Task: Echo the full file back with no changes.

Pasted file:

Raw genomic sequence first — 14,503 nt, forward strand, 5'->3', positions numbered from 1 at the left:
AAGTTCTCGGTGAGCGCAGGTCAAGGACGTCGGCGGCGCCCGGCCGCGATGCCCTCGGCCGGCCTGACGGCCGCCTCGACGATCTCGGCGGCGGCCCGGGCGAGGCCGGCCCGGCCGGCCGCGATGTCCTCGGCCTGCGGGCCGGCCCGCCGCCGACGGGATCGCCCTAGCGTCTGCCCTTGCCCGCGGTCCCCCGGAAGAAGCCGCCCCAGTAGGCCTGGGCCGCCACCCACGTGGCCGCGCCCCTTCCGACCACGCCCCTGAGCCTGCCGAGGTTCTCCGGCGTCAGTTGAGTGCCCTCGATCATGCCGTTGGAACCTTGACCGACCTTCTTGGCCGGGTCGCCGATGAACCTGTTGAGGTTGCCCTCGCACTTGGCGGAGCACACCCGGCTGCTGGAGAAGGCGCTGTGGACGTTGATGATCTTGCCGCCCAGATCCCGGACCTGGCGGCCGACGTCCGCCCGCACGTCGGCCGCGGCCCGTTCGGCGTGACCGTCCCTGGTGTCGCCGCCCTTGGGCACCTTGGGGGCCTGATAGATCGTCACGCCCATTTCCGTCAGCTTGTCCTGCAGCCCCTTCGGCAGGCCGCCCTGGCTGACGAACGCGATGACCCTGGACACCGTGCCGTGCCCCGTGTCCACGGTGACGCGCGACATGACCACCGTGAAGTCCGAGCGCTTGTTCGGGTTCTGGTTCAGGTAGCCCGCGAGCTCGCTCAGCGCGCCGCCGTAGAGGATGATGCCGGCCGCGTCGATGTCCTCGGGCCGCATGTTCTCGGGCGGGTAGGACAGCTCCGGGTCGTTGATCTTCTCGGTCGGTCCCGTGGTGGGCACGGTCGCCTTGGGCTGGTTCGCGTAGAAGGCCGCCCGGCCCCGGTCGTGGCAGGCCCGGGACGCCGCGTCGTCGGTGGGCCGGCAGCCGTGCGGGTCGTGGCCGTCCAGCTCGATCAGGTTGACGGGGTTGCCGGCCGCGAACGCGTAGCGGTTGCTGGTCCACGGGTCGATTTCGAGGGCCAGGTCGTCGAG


Raw genomic sequence first — 14,503 nt, forward strand, 5'->3', positions numbered from 1 at the left:
AAGTTCTCGGTGAGCGCAGGTCAAGGACGTCGGCGGCGCCCGGCCGCGATGCCCTCGGCCGGCCTGACGGCCGCCTCGACGATCTCGGCGGCGGCCCGGGCGAGGCCGGCCCGGCCGGCCGCGATGTCCTCGGCCTGCGGGCCGGCCCGCCGCCGACGGGATCGCCCTAGCGTCTGCCCTTGCCCGCGGTCCCCCGGAAGAAGCCGCCCCAGTAGGCCTGGGCCGCCACCCACGTGGCCGCGCCCCTTCCGACCACGCCCCTGAGCCTGCCGAGGTTCTCCGGCGTCAGTTGAGTGCCCTCGATCATGCCGTTGGAACCTTGACCGACCTTCTTGGCCGGGTCGCCGATGAACCTGTTGAGGTTGCCCTCGCACTTGGCGGAGCACACCCGGCTGCTGGAGAAGGCGCTGTGGACGTTGATGATCTTGCCGCCCAGATCCCGGACCTGGCGGCCGACGTCCGCCCGCACGTCGGCCGCGGCCCGTTCGGCGTGACCGTCCCTGGTGTCGCCGCCCTTGGGCACCTTGGGGGCCTGATAGATCGTCACGCCCATTTCCGTCAGCTTGTCCTGCAGCCCCTTCGGCAGGCCGCCCTGGCTGACGAACGCGATGACCCTGGACACCGTGCCGTGCCCCGTGTCCACGGTGACGCGCGACATGACCACCGTGAAGTCCGAGCGCTTGTTCGGGTTCTGGTTCAGGTAGCCCGCGAGCTCGCTCAGCGCGCCGCCGTAGAGGATGATGCCGGCCGCGTCGATGTCCTCGGGCCGCATGTTCTCGGGCGGGTAGGACAGCTCCGGGTCGTTGATCTTCTCGGTCGGTCCCGTGGTGGGCACGGTCGCCTTGGGCTGGTTCGCGTAGAAGGCCGCCCGGCCCCGGTCGTGGCAGGCCCGGGACGCCGCGTCGTCGGTGGGCCGGCAGCCGTGCGGGTCGTGGCCGTCCAGCTCGATCAGGTTGACGGGGTTGCCGGCCGCGAACGCGTAGCGGTTGCTGGTCCACGGGTCGATTTCGAGGGCCAGGTCGTCGAG